Will they eventually raise taxes on those who make over $250k...maybe, but they have already pulled back on this until the economic crisis is past.

Death taxes are backed by the two richest men (Buffett and Gates), who by all accounts are the two greatest capitalists in recent history. Winning the womb lottery shouldn't entitle you to a life of luxury. This is compeletly against capitalism/market forces, as these lottery winners have added nothing to our economy or society to gain this wealth. It's funny how the "make it on your own merits" argument is used to support acquiring large amounts of money, until they want their kids to gain power/money by doing nothing.

I'm tired of people suggesting that market forces are some magic panacea. It is mearly a tool, a good tool, to use in allocating resources. Is it always right...hardly. If it were then we wouldn't have any bubbles or crashes. You would think there was a Market Forces god out there the way people worship it. I guess he abandoned us about 10 months's just a tool people, get over it.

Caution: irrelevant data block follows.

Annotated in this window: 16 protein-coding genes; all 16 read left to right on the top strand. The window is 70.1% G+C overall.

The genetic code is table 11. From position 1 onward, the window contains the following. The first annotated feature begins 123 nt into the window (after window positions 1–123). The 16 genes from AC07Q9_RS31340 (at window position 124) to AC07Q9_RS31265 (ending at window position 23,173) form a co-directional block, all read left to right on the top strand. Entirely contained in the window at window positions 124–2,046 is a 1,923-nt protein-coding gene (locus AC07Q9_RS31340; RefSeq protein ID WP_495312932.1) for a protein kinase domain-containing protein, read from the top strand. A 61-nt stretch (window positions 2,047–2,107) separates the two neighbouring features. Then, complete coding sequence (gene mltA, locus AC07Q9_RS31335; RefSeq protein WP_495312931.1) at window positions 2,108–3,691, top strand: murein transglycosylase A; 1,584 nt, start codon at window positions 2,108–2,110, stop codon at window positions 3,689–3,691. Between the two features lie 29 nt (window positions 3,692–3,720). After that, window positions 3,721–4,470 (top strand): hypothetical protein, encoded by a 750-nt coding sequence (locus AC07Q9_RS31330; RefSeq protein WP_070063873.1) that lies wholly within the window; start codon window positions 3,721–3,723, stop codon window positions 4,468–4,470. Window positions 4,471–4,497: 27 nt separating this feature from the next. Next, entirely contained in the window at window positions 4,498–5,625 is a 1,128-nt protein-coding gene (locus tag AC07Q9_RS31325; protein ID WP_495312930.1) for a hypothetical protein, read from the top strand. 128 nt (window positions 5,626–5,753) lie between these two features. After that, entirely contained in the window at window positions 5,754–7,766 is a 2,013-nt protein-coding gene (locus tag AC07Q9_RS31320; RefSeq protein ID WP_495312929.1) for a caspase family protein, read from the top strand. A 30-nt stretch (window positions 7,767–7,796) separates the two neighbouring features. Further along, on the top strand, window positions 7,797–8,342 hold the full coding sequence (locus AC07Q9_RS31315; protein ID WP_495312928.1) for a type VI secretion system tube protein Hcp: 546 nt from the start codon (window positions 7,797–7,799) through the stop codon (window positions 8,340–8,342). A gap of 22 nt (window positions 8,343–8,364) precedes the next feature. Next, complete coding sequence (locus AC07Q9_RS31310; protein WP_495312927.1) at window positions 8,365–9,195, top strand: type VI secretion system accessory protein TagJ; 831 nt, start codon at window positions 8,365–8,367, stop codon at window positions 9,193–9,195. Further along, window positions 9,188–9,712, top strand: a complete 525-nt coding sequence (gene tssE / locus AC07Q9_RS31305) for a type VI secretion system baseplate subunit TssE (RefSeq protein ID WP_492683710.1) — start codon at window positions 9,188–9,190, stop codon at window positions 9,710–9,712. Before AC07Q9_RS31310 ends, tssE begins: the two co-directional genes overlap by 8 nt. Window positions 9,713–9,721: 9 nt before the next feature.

Optioned Unarmed said...

There is no such thing as absolute pure free-market capitalism in the real world. Math and computer models are perfect, the real world is messy.

Here in the U.S., the government creates the infrastructure for commerce to take place. This includes issuing the currency (via treasury and pseudo-private fed), enforcing contracts and patents (via the legislative branch of government), creating rules for the stock market (via SEC, etc.), permitting individuals to form corporations so that they can take risks without being personally liable for mistakes or losses, etc. And on and on.

The choices that the government makes regarding how this infrastructure functions will have a great impact on how wealth flows through it, and whether or not the system will produce a robust middle class.

People who work hard, innovate, and take risks need to be rewarded for their efforts; otherwise, there would be far less incentive for progress, and we would not have many of the wonderful inventions and products that we currently do have. However, an economic system that leaves huge chunks of the working population too poor to pay for their basic healthcare, childcare, housing and food needs is definitely out of balance. There is a middle way.

Optioned Unarmed said...

oops, meant to write "judicial" branch of the govt, not "legislative". Part of me was thinking about all the time the legislative branch spends on commerce-related issues.